My daughter was blind-sided four years ago with a debilitating illness. For three years, her life was completely interrupted. As our family crawled through that torturous time, we clung to two facts: the pain would enable us to know Jesus far better, and our experience would give us insight (and a resulting empathy) into other people’s pain. She is now able to minister to people I can’t touch, because she has been in their shoes.

When suffering comes along, and it does more often than we wish, it can be overwhelming. But instead of thinking “Why me?”, we must choose to keep our eyes focused on the Savior, who, through suffering, made a relationship with God possible for us. Now God is using pain once again, this time to bring us further along in that relationship.

We must look past the temporary to the eternal. We must choose to trust in His good intentions. Taking that plunge will not only give relief but peace throughout the process.

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Make the Plunge – encouragement on #FollowingGod from @JulieZColeman on @AriseDailyDevo (Click to Tweet)

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About the authorJulie Coleman helps others to understand and know an unexpected God. A popular conference and retreat speaker, she holds an M.A. in biblical studies. Julie is the managing editor for Arise Daily. When she is not glaring at her computer, she spends time with her grandchildren, gardening, or walking her neurotic dog. More on Julie can be found at unexpectedgod.com and Facebook.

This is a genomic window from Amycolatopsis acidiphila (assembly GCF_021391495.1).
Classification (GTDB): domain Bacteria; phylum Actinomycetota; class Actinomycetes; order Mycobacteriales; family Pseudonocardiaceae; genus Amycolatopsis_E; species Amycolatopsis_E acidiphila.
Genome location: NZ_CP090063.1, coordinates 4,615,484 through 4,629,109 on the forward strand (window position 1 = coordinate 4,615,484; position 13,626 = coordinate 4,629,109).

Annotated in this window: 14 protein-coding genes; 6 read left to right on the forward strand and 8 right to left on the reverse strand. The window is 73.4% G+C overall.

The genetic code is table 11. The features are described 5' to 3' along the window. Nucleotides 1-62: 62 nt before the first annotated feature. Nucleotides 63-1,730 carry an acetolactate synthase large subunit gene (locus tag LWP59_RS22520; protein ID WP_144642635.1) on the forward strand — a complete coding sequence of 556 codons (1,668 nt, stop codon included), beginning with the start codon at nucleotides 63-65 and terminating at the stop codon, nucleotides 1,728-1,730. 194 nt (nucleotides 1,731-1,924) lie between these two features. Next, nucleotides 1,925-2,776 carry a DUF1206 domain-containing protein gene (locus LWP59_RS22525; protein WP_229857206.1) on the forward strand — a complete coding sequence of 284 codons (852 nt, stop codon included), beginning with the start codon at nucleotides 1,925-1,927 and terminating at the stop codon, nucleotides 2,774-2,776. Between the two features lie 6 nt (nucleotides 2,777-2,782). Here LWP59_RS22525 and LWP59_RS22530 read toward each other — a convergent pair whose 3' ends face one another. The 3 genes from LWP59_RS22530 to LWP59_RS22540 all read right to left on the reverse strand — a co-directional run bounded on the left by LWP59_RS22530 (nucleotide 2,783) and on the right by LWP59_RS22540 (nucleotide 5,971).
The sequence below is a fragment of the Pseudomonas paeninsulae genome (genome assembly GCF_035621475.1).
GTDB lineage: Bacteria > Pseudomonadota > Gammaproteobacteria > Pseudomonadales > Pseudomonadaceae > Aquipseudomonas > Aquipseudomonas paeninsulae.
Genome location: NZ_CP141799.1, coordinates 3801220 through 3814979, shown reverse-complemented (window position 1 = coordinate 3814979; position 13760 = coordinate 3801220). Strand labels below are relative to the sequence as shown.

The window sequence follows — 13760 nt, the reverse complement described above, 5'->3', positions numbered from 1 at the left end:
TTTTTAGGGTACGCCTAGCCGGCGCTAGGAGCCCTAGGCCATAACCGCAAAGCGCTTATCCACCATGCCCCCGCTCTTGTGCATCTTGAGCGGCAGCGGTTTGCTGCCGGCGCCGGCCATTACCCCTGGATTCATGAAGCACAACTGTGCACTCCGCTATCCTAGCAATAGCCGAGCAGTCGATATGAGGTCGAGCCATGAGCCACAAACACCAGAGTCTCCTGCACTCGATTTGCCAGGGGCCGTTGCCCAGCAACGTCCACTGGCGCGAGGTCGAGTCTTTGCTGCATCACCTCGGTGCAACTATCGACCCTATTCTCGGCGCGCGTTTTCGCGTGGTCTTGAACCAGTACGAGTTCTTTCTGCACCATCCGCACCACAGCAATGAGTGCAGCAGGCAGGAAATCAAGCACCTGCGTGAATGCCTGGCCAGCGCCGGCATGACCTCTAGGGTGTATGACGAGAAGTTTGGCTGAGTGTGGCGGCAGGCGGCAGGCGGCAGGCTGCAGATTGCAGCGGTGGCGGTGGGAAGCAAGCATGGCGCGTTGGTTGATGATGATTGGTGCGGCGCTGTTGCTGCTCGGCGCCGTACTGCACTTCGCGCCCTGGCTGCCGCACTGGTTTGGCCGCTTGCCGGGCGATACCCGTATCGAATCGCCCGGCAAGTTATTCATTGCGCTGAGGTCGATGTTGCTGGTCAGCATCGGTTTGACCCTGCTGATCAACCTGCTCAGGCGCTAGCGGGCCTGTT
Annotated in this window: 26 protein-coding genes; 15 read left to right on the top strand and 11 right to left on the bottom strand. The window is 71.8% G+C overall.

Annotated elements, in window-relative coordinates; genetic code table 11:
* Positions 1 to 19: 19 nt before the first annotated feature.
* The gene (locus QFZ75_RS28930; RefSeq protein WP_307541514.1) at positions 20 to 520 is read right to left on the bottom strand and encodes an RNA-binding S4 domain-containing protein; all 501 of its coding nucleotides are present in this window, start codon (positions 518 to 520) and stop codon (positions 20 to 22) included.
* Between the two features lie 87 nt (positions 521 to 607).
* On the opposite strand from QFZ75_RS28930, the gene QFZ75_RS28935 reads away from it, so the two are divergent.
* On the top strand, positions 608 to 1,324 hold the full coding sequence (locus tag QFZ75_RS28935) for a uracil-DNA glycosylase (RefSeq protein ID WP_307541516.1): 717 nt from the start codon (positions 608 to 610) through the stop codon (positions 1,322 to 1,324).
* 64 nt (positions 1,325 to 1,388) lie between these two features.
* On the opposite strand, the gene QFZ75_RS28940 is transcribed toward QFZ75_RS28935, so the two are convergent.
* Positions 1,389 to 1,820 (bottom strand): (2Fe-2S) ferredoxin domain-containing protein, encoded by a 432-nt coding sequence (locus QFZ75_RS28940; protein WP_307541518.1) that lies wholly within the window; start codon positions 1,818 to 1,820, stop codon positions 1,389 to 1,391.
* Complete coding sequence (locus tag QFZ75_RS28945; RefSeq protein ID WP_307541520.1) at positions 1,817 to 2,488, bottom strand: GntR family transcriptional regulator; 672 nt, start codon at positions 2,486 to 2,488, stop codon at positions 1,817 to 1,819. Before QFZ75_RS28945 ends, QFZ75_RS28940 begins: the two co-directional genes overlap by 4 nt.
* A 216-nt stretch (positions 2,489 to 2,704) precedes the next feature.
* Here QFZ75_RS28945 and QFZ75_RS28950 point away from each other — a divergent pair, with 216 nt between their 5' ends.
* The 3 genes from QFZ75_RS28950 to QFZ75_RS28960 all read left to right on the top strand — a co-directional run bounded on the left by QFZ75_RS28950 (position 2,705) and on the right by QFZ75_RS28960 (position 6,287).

Does the Bible depict women as second-class citizens of the Kingdom? Jesus didn’t think so. Unexpected Love takes a revealing look at the encounters that Jesus had with women in the gospels. You will fall in love with the dynamic, beautiful, and unexpectedly personal Jesus.

Join the conversation: How has suffering or hard times changed you for the good?

Getting Out of God’s Way

by Kathy Howard

Our great God never wastes anything. No struggle is fruitless. No pain futile. No challenge in vain. God can work in and through every situation He allows into our lives – even the worst of circumstances – to bring about our good and His glory.

My caregiving journey was still fairly new when I realized God wanted to use the experience to do something in me. If I would cooperate, my relationship with my father-in-law would be a tool in His hand to shape my character and refine my faith.

When Wayne’s dad first moved in with us, he was fairly independent. But as time passed, he needed us more and more. With Wayne commuting a long distance to work, much of the responsibility logically fell to me. But Pappaw’s growing dependence exposed the rough places in my character and areas of spiritual immaturity.

So many things bubbled to the surface – like selfishness, impatience, and shallowness. Every day seemed to reveal another layer of my sinful flesh. Irritation quickly rose up when a last-minute doctor’s appointment meant I had to cancel a lunch date. And instead of responding to his occasional harsh words with gentleness and grace, I sometimes uttered sharp words of frustration.

The demands and pressures of parenting my father-in-law did not cause these sinful attitudes and actions. The relationship merely jostled my heart, causing what was already there to spill out (Matthew 12:34).